Measurement criteria for the US war on terror: a pragmatic interpretation of just war theory and a critique of neo-conservative policies

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Smythe, Nicholas A.
Cochran, Molly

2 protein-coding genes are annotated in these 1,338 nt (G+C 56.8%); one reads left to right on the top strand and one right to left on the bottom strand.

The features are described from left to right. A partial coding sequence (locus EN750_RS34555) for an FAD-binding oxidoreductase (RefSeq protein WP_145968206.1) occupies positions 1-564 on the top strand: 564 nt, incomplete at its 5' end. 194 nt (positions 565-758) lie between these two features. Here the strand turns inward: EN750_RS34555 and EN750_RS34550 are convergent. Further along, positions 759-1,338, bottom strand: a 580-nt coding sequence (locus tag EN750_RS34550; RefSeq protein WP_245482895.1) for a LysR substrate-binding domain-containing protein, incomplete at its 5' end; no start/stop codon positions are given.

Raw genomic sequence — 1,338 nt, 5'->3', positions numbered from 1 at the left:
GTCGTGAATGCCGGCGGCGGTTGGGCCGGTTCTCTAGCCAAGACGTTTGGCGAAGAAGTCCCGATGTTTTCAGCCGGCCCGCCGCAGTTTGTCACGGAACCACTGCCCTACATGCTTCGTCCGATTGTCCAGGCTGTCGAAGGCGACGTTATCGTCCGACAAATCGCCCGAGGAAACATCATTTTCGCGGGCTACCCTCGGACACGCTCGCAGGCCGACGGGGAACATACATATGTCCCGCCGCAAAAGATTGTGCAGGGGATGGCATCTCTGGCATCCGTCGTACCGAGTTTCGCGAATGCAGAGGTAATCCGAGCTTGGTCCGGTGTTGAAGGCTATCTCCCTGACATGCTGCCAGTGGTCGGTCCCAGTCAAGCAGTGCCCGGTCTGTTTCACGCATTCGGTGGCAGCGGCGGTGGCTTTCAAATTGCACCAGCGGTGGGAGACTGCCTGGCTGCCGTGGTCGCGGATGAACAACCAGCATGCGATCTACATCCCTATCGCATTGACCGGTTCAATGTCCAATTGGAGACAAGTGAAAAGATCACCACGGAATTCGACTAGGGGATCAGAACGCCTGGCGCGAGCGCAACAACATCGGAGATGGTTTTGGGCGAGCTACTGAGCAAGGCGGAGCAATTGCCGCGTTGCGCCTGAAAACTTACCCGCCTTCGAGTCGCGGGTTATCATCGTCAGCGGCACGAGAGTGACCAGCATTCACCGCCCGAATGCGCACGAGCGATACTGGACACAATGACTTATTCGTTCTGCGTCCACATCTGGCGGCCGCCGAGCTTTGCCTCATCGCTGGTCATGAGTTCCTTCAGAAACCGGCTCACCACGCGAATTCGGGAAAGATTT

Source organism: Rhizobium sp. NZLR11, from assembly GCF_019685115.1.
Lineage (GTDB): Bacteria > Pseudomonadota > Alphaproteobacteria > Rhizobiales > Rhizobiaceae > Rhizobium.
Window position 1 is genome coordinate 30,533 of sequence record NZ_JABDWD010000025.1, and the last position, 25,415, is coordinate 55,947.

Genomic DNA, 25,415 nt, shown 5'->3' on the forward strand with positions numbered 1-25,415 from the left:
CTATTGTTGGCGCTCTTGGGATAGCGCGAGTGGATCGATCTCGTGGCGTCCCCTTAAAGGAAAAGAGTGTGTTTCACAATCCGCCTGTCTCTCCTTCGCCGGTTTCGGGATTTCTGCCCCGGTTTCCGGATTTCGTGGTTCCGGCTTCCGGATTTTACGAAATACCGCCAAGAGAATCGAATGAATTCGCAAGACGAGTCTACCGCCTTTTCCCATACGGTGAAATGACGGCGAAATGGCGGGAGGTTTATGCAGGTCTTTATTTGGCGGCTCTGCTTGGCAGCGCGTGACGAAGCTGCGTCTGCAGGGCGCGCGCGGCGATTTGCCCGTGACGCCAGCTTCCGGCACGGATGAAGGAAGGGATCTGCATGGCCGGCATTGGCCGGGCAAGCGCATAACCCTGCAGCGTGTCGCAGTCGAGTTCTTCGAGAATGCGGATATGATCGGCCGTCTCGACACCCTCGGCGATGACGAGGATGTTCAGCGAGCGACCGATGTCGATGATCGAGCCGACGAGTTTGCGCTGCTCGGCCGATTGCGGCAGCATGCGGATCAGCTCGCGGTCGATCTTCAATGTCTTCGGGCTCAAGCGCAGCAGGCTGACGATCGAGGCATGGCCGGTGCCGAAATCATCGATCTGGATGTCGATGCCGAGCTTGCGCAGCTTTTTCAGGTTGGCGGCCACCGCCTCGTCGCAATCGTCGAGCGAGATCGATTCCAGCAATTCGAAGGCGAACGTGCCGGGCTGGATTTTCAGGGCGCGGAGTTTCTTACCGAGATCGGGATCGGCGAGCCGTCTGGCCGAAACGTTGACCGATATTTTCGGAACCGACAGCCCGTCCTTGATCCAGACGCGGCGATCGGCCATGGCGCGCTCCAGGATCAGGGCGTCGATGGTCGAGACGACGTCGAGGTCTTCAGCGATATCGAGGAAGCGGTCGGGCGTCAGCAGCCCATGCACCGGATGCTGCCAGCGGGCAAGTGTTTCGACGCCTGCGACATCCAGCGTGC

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Did the terrorist attacks of September 11th change the way the United States ought to contain, confront, or neutralize threats abroad? Or, can the US use the same set of tools and responses in crafting a response to terrorist threats, present and future? These are the questions that underlie the debates, discussions, critiques, and conclusions throughout this work on the US war on terror. After Al Qaeda attacked the US on September 11th 2001, the US launched its war on terror. This global war builds upon the premises of the just war tradition while using the policies of the American neoconservative movement. In essence, the neoconservative movement takes a piecemeal approach to just war theory in order to meet its various goals. This is embodied by politicians from both the left and right that represent this movement, particularly those that run the current American administration. The reason is that the neo-conservative agenda has become a pervasive part of American foreign policy and any discussion of the US execution of the war on terror must necessarily include a discussion of neoconservative practices within its literature review. The question posed with regard to the war on terror as it is currently executed is whether it is just against measures of just war theory and other normative measures. The measurement of the successes and failures of the war on terror is grounded in the overarching framework of just war theory because it represents the prevailing norms and the international community understandings with regard to the conduct of war and armed conflict. The thesis of this work believes that the US, despite its policy of preemption, has been successful in working within just war theory on the short term (tactical) level. However, in the long term (strategic) sense, where the goal is to ferret out the root causes of terrorism, the US has failed in the four years since September 11th.
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